Frank Lloyd Wright’s landmark SC Johnson Administration Building in Racine, Wisconsin, has gathered innumerable accolades over the years. Wright described it as designed ‘to be as inspiring a place to work in as any cathedral ever was
to worship in’. It attracted priceless publicity for
SC Johnson, one of the world’s leading makers of
household products. But soon after it opened, Wright’s
use of light in the building proved to be not only an
inspiration as intended, but also an engineering
nightmare for its ‘blessed’ occupants.
Wright used natural and artificial light to enrich the
lives of his clients. In 1936, the year he designed the
Administration Building, he expounded on light as
one of the foundations of architecture in a lecture to
the Royal Institute of British Architects: ‘More and
more, so it seems to me, light is the beautifier of the
building. Light always was the beautifier of the building
in the matter of shadows, but now it is the beautifier of
the building as a circumstance in itself, becoming the
blessing of the occupants.’
In 1936, SC Johnson was just weeks away from breaking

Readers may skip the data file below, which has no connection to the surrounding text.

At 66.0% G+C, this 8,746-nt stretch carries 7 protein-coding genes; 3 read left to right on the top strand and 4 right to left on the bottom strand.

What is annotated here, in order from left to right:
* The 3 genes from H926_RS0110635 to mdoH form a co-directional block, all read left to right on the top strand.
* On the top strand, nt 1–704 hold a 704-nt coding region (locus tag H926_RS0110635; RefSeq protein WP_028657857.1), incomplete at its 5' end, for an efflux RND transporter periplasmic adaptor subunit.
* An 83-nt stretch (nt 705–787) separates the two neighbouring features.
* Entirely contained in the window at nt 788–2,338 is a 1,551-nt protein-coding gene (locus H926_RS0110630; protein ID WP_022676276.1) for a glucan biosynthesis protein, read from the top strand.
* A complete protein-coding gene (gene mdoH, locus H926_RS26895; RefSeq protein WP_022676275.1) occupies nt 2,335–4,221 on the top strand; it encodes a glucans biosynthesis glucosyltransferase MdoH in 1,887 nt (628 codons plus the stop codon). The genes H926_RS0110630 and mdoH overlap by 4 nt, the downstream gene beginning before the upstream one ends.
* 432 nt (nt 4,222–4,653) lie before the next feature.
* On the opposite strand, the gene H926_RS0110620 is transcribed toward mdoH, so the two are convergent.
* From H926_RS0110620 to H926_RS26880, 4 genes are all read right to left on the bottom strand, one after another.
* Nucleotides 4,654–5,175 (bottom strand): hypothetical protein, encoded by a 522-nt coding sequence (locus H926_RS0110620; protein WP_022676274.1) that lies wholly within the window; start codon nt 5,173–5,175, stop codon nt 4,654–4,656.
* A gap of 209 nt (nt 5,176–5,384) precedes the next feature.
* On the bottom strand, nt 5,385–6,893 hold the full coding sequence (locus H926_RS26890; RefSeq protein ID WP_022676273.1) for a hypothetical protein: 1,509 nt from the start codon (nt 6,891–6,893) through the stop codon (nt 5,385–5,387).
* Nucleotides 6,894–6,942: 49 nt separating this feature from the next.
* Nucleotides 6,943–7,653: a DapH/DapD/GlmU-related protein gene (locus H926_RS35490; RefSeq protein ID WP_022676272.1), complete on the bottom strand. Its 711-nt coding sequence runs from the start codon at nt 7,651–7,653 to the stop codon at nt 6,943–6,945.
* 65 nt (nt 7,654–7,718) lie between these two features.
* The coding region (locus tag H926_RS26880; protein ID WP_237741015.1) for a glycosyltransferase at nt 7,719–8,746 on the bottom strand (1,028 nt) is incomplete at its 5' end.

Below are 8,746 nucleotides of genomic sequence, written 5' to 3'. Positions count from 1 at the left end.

ground on a design by J Mandor Matson, a Racine
architect, when company president HF Johnson Jr was
persuaded to meet with Wright. Wright derided the
design as ‘a fancy crematorium’. Matson had presented
at least two proposals to Johnson. The innovative use
of light was not part of either programme.
The recommendation for Johnson to interview Wright
came from Jack Ramsey, the company’s general
manager. Ramsey had written a lengthy passionate
memo to his boss after his own first meeting with
Wright two days earlier. He wrote that an architect
who understood what the company wanted in its new
office building was ‘right under our noses in Wisconsin’.
He added that he had come to realise that ‘we should
disregard what we read in the newspapers about his
marital status, it has nothing to do with architecture’.
Johnson, roughly half Wright’s age, recalled that they
quarrelled about everything but their choice of car, the
streamlined Lincoln Zephyr. Nevertheless, Wright must
have charmed him because Johnson dismissed Matson
and sent Wright a generous retainer two days later.
Johnson’s visit came during dark times at Taliesin.
Opposite: the Great Workroom, with its forest of columns, interspersed with
skylights. Wright aspired to make a workplace as inspiring as a cathedral
Overleaf: supplemental lighting was needed above the skylights